Author: Adrian C. Hayes, ANU
The shift to urban living in Asia is unprecedented in speed and scale.
United Nations projections suggest that in China alone the urban population will grow by more than 390 million during the first two decades of this century, a figure greater than the current population of the United States, Canada and Australia combined.
This urban shift is lifting tens of millions of people out of poverty and producing a large population of consumers with money to spend on goods and services beyond basic necessities. It has been calculated that when the United Kingdom began to industrialise in the 18th century it took more than 150 years for GDP per capita to double; the United States and Germany achieved a similar doubling in the 19th century in 53 and 65 years, respectively; and in the early 20th century Japan took only 33 years. At the close of last century China had doubled its GDP per capita in just 12 years, while India, starting a little later, did it in 16. Asia’s population is becoming more urban, and its cities are increasingly dominated by a rapidly growing class of consumers. How these new consuming classes decide to spend their money will have major consequences for local and global economies, culture, politics and — not least — for the environment.
Income and what is available in the market are now the only tangible limits on consumer choice in Asia. But in reality the choices people make when they buy are influenced by the cultural and symbolic properties of the item chosen. The status of an item is often just as important as — or even more important than — its physical or sensory properties. For example, drinking coffee in a Starbucks in Shanghai says more about the consumer than the fact that they are simply thirsty. It also establishes their place in a social world and projects for them a shorthand ‘identity’. This kind of behaviour is taking Asian economies by storm as millions more every year enter the ranks of the consuming classes. Some Western economists believe sustaining this growth of demand in Asia is key to overcoming the effects of the current global financial crisis. In any event, what people choose to buy today helps determine what tomorrow’s society will look like, so understanding Asian societies demands that we examine how cultural, political, community and market forces (including the international media and the internet) inform their consumers’ behaviour.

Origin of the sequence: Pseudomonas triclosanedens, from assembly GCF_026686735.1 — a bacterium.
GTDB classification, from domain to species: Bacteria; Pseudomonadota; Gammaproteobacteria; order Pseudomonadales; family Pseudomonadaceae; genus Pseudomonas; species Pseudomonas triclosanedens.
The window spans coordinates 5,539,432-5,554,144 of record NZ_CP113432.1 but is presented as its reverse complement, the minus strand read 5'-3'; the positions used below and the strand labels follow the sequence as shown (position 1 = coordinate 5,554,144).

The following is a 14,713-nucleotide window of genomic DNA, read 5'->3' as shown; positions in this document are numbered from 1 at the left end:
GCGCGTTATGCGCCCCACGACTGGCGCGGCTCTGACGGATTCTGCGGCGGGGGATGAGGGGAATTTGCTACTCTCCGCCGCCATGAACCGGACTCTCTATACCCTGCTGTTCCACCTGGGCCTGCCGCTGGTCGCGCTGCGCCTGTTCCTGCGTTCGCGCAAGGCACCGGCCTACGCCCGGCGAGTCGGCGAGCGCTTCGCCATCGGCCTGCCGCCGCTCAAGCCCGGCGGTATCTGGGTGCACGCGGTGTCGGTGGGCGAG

The rise of the consuming classes involves considerable geographic and social change, to which social and cultural institutions will have to adapt. The new classes are bringing about a shift in values, attitudes and preferences. It seems some Western commentators never tire of speculating about how this may give rise to more Western-style liberal democracies, but there is little evidence to support this idea. In fact, what have often been seen as ‘middle-class’ interventions in politics in Asian countries have not necessarily led to greater democracy in the past. Asia’s consuming classes are diverse and fragmented, and they are generally more comfortable with state authoritarianism than were the bourgeoisie and middle classes when liberal democracy was forged in the West. Still, the consuming classes in Asia will take action to protect their property rights, the value of their credentials and the rule of law. In this way they can be expected to challenge elites and have a somewhat transformative effect on governance.